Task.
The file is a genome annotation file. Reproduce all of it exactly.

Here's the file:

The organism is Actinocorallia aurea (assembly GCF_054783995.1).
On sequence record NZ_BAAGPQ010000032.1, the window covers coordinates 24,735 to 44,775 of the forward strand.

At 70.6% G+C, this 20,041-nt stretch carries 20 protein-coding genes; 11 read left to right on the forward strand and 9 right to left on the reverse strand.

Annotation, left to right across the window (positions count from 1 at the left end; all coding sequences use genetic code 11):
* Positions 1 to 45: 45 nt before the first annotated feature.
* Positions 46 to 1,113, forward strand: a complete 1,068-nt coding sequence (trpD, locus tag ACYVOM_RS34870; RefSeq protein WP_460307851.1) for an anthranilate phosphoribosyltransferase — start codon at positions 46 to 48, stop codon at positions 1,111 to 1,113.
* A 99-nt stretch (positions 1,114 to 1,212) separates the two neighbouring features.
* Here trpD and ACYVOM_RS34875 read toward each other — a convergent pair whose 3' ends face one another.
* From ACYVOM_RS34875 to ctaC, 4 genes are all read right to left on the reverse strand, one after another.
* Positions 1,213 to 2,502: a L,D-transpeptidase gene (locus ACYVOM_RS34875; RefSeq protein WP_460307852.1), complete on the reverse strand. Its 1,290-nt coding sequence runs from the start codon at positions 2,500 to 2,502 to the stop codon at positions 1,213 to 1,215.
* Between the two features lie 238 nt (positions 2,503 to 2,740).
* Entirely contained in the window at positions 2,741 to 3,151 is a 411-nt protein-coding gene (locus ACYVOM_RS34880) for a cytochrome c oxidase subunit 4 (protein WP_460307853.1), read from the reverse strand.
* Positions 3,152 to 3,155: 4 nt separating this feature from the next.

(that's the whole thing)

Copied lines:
The organism is Actinocorallia aurea (assembly GCF_054783995.1).
On sequence record NZ_BAAGPQ010000032.1, the window covers coordinates 24,735 to 44,775 of the forward strand.

At 70.6% G+C, this 20,041-nt stretch carries 20 protein-coding genes; 11 read left to right on the forward strand and 9 right to left on the reverse strand.

Annotation, left to right across the window (positions count from 1 at the left end; all coding sequences use genetic code 11):
* Positions 1 to 45: 45 nt before the first annotated feature.
* Positions 46 to 1,113, forward strand: a complete 1,068-nt coding sequence (trpD, locus tag ACYVOM_RS34870; RefSeq protein WP_460307851.1) for an anthranilate phosphoribosyltransferase — start codon at positions 46 to 48, stop codon at positions 1,111 to 1,113.
* A 99-nt stretch (positions 1,114 to 1,212) separates the two neighbouring features.
* Here trpD and ACYVOM_RS34875 read toward each other — a convergent pair whose 3' ends face one another.
* From ACYVOM_RS34875 to ctaC, 4 genes are all read right to left on the reverse strand, one after another.
* Positions 1,213 to 2,502: a L,D-transpeptidase gene (locus ACYVOM_RS34875; RefSeq protein WP_460307852.1), complete on the reverse strand. Its 1,290-nt coding sequence runs from the start codon at positions 2,500 to 2,502 to the stop codon at positions 1,213 to 1,215.
* Between the two features lie 238 nt (positions 2,503 to 2,740).
* Entirely contained in the window at positions 2,741 to 3,151 is a 411-nt protein-coding gene (locus ACYVOM_RS34880) for a cytochrome c oxidase subunit 4 (protein WP_460307853.1), read from the reverse strand.
* Positions 3,152 to 3,155: 4 nt separating this feature from the next.